"Emotions are the heart of social living." -- E. J. Horberg, 2011
As the above quote suggests, emotions serve important social functions in our everyday lives. Emotions communicate important information about the social context, emotions provide a window into others' (hidden) intentions, and emotions can be communicated quickly and accurately in brief displays of behavior. These are all truisms of emotion, and perhaps explain the explosion of emotion research over the last 25 years.
|The iconic expressions from Ekman & Friesen's (1971) study (source)|
Most of the research regarding how people communicate emotion has been conducted using the face. The most iconic of these first studies involved Paul Ekman of the University of California, San Francisco who, in 1971, showed facial expressions of emotion to a pre-literate community of people in New Guinea. The people from New Guinea--despite having no exposure to mass media--recognized emotions in the posed facial expressions of people from the United States at levels that far-exceeded those expected due to chance. This research was among the first, and most compelling, in the early efforts to establish universality in emotion expression. Clearly, emotions are expressed through unique facial expressions.
|Paul Ekman, emotion pioneer (source)|
Early on, researchers believed that the face was the only channel of emotion communication, but that changed in the 1990's. Dacher Keltner of the University of California, Berkeley examined the specific display of embarassment, finding that the signal includes a ritualized pattern of body movement and facial expression (turning the head away, touching the face with one's hand, averting the gaze, and a flush of color to the face).
|The time course of the embarrassment expression (source)|
Interestingly, more recent research indicates that people communicate emotions in channels completely separate from the face. In work conducted by Matt Hertenstein of Depauw University and Keltner, touch communicates specific emotions. In this work, participants never speak to each other, and are brought into a large experiment room separated by a curtain. One of the participants is then asked to reach their hand onto the other side of the curtain. The other participant is then asked to deliver physical touch to the extended hand of their partner with the goal of conveying specific emotions to the partner through touch.
Amazingly, people can also reliably and accurately recognize specific emotions expressed through touch in this paradigm. Moreover, certain emotions that people typically can't recognize very well in the face--such as compassion or empathy--are actually very accurately expressed through touch! That touch communicates emotions like compassion and empathy makes sense given that touch is a way in which people pass on physical sensations of warmth (take a look at Juli's post on literal metaphors if you are interested in this idea).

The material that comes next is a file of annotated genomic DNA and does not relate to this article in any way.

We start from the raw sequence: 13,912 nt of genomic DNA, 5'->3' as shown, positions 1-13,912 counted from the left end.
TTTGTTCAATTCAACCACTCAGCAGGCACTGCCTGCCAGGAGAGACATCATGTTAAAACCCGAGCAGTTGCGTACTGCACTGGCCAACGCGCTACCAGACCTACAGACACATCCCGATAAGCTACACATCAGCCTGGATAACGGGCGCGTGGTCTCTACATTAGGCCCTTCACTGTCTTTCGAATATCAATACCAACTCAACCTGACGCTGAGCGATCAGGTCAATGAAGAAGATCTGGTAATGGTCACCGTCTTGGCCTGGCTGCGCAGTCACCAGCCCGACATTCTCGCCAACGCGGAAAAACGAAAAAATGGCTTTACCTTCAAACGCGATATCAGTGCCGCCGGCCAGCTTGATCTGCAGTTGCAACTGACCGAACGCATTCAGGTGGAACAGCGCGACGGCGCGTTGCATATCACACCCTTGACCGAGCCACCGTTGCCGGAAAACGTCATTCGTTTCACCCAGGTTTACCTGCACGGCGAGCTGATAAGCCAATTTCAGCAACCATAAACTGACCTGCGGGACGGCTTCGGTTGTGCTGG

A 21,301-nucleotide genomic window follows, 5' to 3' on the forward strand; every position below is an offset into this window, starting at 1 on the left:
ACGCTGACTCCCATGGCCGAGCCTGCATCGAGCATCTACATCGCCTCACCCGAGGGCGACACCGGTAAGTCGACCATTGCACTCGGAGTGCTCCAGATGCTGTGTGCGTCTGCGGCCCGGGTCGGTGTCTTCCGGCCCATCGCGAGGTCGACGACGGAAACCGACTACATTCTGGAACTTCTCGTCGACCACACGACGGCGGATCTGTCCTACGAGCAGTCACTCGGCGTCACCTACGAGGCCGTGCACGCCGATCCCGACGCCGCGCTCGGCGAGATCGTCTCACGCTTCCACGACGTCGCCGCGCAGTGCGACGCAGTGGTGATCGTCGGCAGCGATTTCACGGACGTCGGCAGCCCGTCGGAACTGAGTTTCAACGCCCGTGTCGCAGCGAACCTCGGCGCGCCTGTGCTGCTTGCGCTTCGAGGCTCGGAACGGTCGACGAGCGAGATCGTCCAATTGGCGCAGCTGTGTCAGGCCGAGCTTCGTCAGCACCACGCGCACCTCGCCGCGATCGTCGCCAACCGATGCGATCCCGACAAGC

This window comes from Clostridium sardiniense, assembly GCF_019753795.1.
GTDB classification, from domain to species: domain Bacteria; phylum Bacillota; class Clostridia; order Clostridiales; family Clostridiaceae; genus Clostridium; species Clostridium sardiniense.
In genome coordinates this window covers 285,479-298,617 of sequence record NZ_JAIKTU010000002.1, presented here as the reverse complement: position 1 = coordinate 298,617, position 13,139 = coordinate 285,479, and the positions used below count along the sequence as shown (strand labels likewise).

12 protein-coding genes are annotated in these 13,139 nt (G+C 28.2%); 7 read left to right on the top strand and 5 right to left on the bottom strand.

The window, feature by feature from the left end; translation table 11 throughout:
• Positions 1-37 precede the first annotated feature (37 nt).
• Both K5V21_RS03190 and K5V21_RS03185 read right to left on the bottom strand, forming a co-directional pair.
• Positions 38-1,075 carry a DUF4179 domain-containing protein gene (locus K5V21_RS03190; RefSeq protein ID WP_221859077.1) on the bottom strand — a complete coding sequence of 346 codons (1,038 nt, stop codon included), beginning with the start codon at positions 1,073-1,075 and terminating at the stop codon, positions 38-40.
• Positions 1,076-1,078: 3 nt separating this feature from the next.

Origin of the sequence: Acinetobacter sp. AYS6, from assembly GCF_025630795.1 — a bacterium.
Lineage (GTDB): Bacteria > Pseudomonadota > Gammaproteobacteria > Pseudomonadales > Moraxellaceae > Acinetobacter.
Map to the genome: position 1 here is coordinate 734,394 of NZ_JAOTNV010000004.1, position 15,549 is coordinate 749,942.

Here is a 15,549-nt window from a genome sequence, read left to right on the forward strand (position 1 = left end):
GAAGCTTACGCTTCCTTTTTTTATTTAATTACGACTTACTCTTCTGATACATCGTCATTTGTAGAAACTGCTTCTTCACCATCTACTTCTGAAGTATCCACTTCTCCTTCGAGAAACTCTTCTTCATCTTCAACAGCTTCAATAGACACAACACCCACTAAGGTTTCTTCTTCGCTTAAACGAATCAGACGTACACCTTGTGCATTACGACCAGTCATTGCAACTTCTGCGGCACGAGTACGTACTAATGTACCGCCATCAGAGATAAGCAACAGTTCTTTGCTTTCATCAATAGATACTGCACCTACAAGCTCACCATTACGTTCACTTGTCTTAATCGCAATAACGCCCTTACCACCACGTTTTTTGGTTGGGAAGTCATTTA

|The communication of emotion, via touch (source)|
More recent evidence suggests that the voice is also powerful communicator of emotion. In this research, participants were given vocal bursts without words and were asked to try and guess the emotions expressed in these vocalizations. Again, participants were able to recognize unique emotions through these vocal bursts at levels of accuracy well above those expected by chance.
So what can we take away from this post? I think emotions really are at the heart of social life, and that humans have adapted a diverse array of channels for expressing them. I also think this research suggests that we are just scratching the surface when it comes to understanding the many ways in which emotions are expressed. Exciting times are ahead in the world of emotion!
What do you think should be the future of emotion research? Let us know in the comments.
Hertenstein MJ, Holmes R, McCullough M, & Keltner D (2009). The communication of emotion via touch. Emotion (Washington, D.C.), 9 (4), 566-73 PMID: 19653781
Keltner D, & Anderson C (2000). Saving face for Darwin: Functions and uses of embarrassment Current Directions in Psychological Science DOI: 10.1111/1467-8721.00091